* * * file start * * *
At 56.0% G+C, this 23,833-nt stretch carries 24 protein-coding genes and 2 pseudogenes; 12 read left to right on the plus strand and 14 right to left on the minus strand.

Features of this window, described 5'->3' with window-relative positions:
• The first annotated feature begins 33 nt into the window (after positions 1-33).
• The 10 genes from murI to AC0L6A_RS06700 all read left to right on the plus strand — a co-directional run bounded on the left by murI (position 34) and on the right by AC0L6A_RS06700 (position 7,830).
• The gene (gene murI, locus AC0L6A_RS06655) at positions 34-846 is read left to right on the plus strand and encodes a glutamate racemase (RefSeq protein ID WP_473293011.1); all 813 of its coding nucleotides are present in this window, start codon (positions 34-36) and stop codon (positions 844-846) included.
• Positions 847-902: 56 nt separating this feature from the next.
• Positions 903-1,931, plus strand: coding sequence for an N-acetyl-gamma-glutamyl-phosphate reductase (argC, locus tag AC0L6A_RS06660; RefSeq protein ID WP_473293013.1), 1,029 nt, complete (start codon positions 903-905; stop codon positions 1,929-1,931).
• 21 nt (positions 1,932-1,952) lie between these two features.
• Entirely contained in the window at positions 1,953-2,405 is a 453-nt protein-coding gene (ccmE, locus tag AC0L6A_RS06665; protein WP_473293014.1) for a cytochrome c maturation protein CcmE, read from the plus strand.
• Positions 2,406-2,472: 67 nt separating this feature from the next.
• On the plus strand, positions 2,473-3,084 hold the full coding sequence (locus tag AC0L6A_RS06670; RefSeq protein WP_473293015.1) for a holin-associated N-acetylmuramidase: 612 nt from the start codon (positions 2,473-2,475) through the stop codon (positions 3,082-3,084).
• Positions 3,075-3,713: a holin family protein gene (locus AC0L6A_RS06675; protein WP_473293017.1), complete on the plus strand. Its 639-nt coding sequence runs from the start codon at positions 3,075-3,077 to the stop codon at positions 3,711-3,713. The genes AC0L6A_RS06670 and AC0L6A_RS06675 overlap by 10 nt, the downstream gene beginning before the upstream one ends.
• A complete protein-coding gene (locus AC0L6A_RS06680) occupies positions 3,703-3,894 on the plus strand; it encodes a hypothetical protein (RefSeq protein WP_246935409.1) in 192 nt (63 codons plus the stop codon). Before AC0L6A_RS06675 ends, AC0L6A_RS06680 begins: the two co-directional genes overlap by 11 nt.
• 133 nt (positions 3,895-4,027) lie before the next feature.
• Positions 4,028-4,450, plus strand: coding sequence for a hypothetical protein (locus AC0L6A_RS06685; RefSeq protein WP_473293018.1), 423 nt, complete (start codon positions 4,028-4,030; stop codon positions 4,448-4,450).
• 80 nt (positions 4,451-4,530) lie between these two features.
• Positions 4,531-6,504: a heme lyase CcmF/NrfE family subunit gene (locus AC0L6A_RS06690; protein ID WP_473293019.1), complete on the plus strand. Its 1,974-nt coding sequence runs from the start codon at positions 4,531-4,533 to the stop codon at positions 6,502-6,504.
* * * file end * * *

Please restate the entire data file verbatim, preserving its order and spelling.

At 56.0% G+C, this 23,833-nt stretch carries 24 protein-coding genes and 2 pseudogenes; 12 read left to right on the plus strand and 14 right to left on the minus strand.

Features of this window, described 5'->3' with window-relative positions:
• The first annotated feature begins 33 nt into the window (after positions 1-33).
• The 10 genes from murI to AC0L6A_RS06700 all read left to right on the plus strand — a co-directional run bounded on the left by murI (position 34) and on the right by AC0L6A_RS06700 (position 7,830).
• The gene (gene murI, locus AC0L6A_RS06655) at positions 34-846 is read left to right on the plus strand and encodes a glutamate racemase (RefSeq protein ID WP_473293011.1); all 813 of its coding nucleotides are present in this window, start codon (positions 34-36) and stop codon (positions 844-846) included.
• Positions 847-902: 56 nt separating this feature from the next.
• Positions 903-1,931, plus strand: coding sequence for an N-acetyl-gamma-glutamyl-phosphate reductase (argC, locus tag AC0L6A_RS06660; RefSeq protein ID WP_473293013.1), 1,029 nt, complete (start codon positions 903-905; stop codon positions 1,929-1,931).
• 21 nt (positions 1,932-1,952) lie between these two features.
• Entirely contained in the window at positions 1,953-2,405 is a 453-nt protein-coding gene (ccmE, locus tag AC0L6A_RS06665; protein WP_473293014.1) for a cytochrome c maturation protein CcmE, read from the plus strand.
• Positions 2,406-2,472: 67 nt separating this feature from the next.
• On the plus strand, positions 2,473-3,084 hold the full coding sequence (locus tag AC0L6A_RS06670; RefSeq protein WP_473293015.1) for a holin-associated N-acetylmuramidase: 612 nt from the start codon (positions 2,473-2,475) through the stop codon (positions 3,082-3,084).
• Positions 3,075-3,713: a holin family protein gene (locus AC0L6A_RS06675; protein WP_473293017.1), complete on the plus strand. Its 639-nt coding sequence runs from the start codon at positions 3,075-3,077 to the stop codon at positions 3,711-3,713. The genes AC0L6A_RS06670 and AC0L6A_RS06675 overlap by 10 nt, the downstream gene beginning before the upstream one ends.
• A complete protein-coding gene (locus AC0L6A_RS06680) occupies positions 3,703-3,894 on the plus strand; it encodes a hypothetical protein (RefSeq protein WP_246935409.1) in 192 nt (63 codons plus the stop codon). Before AC0L6A_RS06675 ends, AC0L6A_RS06680 begins: the two co-directional genes overlap by 11 nt.
• 133 nt (positions 3,895-4,027) lie before the next feature.
• Positions 4,028-4,450, plus strand: coding sequence for a hypothetical protein (locus AC0L6A_RS06685; RefSeq protein WP_473293018.1), 423 nt, complete (start codon positions 4,028-4,030; stop codon positions 4,448-4,450).
• 80 nt (positions 4,451-4,530) lie between these two features.
• Positions 4,531-6,504: a heme lyase CcmF/NrfE family subunit gene (locus AC0L6A_RS06690; protein ID WP_473293019.1), complete on the plus strand. Its 1,974-nt coding sequence runs from the start codon at positions 4,531-4,533 to the stop codon at positions 6,502-6,504.